The local school board serves as the cornerstone of authority for America's public schools. Nearly 16,000 independent and locally elected bodies are responsible for conducting, equipping, and maintaining the schools in the United states.
And although schools and school boards are almost totally decentralized, their institutional stamp is visible in the centralized ease with which students can transfer from one district to another anywhere in the country.
Some of the principal responsibilities of any governing school board are:
* Appointment of the superintendent of schools.
* Setting the course of study (the curriculum) the schools will pursue.
* Submission of fund-raising proposals to the voters, supervision of the monies involved and how the money will be used to conduct, operate, and maintain the educational plant.
* Formulation of policy for managing schools and school properties.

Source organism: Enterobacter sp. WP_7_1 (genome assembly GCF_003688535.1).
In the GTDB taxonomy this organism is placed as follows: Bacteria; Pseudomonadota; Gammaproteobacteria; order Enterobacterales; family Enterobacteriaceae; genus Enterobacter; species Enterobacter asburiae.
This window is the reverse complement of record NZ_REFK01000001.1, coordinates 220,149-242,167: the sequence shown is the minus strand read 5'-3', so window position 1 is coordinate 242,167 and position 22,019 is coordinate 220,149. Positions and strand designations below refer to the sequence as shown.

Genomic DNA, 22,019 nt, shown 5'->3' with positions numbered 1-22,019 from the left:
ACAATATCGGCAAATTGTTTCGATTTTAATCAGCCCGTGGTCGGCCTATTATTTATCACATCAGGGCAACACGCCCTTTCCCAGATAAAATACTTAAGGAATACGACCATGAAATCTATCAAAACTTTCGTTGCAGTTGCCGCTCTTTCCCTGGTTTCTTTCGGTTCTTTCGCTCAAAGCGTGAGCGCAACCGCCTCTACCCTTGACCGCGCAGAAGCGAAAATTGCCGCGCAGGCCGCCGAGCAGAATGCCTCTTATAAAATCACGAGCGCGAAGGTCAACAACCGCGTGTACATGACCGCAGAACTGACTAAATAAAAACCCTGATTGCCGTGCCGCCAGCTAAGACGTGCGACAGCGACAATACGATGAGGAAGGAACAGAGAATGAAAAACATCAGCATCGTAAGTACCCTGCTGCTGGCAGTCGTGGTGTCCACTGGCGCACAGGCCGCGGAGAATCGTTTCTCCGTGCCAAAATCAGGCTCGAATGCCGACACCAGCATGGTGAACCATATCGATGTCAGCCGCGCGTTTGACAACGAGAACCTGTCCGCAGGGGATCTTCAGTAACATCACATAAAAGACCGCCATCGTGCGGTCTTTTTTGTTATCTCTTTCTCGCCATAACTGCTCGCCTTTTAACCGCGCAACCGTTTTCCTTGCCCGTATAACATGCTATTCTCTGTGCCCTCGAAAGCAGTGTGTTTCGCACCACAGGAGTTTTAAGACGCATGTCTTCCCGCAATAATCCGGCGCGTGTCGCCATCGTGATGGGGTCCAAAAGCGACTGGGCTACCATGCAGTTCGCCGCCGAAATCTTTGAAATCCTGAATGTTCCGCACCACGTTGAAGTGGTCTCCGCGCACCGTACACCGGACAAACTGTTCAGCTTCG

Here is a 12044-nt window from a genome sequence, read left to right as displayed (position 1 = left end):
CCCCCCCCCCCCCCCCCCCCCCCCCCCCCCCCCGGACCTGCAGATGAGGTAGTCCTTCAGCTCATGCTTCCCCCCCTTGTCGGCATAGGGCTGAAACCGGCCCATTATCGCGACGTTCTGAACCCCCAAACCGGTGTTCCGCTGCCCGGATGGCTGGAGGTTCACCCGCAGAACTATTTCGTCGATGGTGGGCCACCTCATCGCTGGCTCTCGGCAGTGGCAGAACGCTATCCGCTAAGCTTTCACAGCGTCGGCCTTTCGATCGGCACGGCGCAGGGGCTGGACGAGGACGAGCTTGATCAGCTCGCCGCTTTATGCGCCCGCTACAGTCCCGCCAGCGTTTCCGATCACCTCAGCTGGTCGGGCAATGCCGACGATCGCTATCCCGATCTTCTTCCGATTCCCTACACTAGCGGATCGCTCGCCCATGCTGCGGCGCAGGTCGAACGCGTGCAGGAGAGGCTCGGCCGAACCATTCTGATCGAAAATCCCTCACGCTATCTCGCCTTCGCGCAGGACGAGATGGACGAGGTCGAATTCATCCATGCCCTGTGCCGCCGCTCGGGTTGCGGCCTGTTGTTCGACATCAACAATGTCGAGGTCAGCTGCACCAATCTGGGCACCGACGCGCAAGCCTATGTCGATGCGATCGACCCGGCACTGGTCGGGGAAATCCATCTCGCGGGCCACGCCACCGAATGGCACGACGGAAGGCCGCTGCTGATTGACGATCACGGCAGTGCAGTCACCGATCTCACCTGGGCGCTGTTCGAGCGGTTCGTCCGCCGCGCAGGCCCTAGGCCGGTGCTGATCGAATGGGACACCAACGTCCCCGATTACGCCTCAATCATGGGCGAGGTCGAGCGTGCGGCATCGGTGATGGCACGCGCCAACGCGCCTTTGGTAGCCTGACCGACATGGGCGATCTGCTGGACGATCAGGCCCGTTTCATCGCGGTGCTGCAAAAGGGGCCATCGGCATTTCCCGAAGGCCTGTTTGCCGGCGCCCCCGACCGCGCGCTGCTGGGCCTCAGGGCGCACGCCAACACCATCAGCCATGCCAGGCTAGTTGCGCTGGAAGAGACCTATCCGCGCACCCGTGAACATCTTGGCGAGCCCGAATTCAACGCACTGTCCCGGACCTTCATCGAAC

* Creation of rules governing the employment and discharge of school board employees.
* Enforcing state law regarding school regulations.
''School boards are the hallmark of our democractic strength. Unique to the United States, they give our education system a built-in diversity and a commitment to excellence at the local level,'' says Thomas Shannon, executive director of the National School Board Association, (NSBA).
Their jurisdiction rests on the same democratic principles that have given the US universal and free public education.
But just how democratic US school systems are is called into doubt by observers who point out that average voter turnout for a school board election rarely tops 10 percent.
''Low voter turnout is very distressing,'' says Mr. Shannon, ''and school boards are attempting to improve the record. But an average figure can be misleading. It can be interpreted as meaning people are satisfied just as readily as it can be interpreted as peole don't care.''
Since schools are the area of government closest to the people, without widespread community support they run the risk of becoming the whipping boy for frustrations people have with the more distant state and federal bodies, say school board officials.
In a poll of the issues most important to its members, the NSBA lists three that bear out this concern: